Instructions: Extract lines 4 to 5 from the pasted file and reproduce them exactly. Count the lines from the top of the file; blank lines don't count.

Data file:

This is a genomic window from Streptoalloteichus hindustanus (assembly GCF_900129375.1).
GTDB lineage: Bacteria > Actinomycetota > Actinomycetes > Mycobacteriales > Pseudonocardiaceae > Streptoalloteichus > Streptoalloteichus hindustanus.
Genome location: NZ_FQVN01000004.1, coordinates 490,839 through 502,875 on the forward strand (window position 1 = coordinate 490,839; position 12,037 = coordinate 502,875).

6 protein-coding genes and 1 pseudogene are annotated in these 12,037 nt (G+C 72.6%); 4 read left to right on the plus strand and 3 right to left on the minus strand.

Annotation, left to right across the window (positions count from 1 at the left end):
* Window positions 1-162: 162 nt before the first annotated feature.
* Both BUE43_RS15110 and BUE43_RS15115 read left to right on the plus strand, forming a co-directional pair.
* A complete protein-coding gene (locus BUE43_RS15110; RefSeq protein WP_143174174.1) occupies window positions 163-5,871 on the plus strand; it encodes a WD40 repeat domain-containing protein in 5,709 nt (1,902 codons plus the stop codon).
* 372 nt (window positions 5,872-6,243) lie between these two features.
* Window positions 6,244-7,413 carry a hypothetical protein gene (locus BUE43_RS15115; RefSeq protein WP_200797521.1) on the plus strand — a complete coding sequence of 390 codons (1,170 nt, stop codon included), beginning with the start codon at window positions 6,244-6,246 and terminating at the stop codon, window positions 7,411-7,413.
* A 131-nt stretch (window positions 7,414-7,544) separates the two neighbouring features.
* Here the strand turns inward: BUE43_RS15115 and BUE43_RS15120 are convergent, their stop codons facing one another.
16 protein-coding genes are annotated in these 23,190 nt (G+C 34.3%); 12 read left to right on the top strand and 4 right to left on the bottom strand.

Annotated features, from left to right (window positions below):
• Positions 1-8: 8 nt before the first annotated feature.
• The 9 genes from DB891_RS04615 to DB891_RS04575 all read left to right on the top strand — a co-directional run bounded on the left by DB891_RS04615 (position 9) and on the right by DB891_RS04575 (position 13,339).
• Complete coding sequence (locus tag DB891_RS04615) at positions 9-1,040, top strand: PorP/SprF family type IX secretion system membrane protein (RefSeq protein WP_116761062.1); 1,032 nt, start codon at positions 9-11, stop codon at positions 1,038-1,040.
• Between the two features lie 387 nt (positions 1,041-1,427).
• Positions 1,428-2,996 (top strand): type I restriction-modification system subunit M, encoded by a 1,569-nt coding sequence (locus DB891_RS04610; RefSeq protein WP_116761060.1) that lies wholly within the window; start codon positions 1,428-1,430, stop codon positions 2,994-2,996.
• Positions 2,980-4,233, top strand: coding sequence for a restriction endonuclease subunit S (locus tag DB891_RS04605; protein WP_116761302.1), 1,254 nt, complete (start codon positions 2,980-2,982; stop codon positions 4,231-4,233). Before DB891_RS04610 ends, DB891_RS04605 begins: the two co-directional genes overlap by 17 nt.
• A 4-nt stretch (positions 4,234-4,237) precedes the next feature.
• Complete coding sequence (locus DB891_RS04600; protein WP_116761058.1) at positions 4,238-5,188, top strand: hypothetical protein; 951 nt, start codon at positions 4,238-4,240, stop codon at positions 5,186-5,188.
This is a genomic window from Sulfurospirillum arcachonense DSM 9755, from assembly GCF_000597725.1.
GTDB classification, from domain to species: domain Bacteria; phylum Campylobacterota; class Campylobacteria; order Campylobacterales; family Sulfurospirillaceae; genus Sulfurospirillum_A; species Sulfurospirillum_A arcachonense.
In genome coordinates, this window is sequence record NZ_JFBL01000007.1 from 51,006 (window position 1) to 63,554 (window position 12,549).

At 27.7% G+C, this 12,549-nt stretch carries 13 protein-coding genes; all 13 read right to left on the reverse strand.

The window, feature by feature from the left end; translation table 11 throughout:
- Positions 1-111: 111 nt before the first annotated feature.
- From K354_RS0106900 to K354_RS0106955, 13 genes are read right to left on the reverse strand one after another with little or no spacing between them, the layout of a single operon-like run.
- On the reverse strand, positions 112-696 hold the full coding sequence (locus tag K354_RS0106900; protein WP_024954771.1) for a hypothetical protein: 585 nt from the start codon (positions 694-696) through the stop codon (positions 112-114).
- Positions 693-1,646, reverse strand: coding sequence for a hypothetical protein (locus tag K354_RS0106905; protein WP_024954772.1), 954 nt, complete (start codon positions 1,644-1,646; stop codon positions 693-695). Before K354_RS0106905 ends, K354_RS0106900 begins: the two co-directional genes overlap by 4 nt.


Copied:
6 protein-coding genes and 1 pseudogene are annotated in these 12,037 nt (G+C 72.6%); 4 read left to right on the plus strand and 3 right to left on the minus strand.

Annotation, left to right across the window (positions count from 1 at the left end):